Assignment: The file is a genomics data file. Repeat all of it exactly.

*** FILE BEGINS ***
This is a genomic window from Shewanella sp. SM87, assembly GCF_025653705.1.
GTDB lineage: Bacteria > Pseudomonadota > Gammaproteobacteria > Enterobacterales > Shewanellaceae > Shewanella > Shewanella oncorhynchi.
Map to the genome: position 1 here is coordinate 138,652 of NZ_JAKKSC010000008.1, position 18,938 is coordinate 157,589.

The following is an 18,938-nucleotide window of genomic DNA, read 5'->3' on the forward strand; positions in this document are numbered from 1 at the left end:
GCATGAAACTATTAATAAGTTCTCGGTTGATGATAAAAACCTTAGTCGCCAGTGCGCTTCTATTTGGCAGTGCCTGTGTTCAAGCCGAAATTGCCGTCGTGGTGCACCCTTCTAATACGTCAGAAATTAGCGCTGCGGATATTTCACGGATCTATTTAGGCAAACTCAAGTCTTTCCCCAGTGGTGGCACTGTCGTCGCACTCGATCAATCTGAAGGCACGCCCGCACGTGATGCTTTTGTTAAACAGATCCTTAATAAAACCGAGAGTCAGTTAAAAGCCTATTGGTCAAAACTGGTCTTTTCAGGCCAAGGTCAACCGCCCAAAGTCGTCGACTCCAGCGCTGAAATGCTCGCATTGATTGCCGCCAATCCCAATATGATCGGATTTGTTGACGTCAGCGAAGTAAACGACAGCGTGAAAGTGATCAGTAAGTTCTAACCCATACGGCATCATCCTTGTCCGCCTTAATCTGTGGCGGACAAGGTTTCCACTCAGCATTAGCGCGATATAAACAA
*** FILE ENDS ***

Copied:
This is a genomic window from Shewanella sp. SM87, assembly GCF_025653705.1.
GTDB lineage: Bacteria > Pseudomonadota > Gammaproteobacteria > Enterobacterales > Shewanellaceae > Shewanella > Shewanella oncorhynchi.
Map to the genome: position 1 here is coordinate 138,652 of NZ_JAKKSC010000008.1, position 18,938 is coordinate 157,589.

The following is an 18,938-nucleotide window of genomic DNA, read 5'->3' on the forward strand; positions in this document are numbered from 1 at the left end:
GCATGAAACTATTAATAAGTTCTCGGTTGATGATAAAAACCTTAGTCGCCAGTGCGCTTCTATTTGGCAGTGCCTGTGTTCAAGCCGAAATTGCCGTCGTGGTGCACCCTTCTAATACGTCAGAAATTAGCGCTGCGGATATTTCACGGATCTATTTAGGCAAACTCAAGTCTTTCCCCAGTGGTGGCACTGTCGTCGCACTCGATCAATCTGAAGGCACGCCCGCACGTGATGCTTTTGTTAAACAGATCCTTAATAAAACCGAGAGTCAGTTAAAAGCCTATTGGTCAAAACTGGTCTTTTCAGGCCAAGGTCAACCGCCCAAAGTCGTCGACTCCAGCGCTGAAATGCTCGCATTGATTGCCGCCAATCCCAATATGATCGGATTTGTTGACGTCAGCGAAGTAAACGACAGCGTGAAAGTGATCAGTAAGTTCTAACCCATACGGCATCATCCTTGTCCGCCTTAATCTGTGGCGGACAAGGTTTCCACTCAGCATTAGCGCGATATAAACAA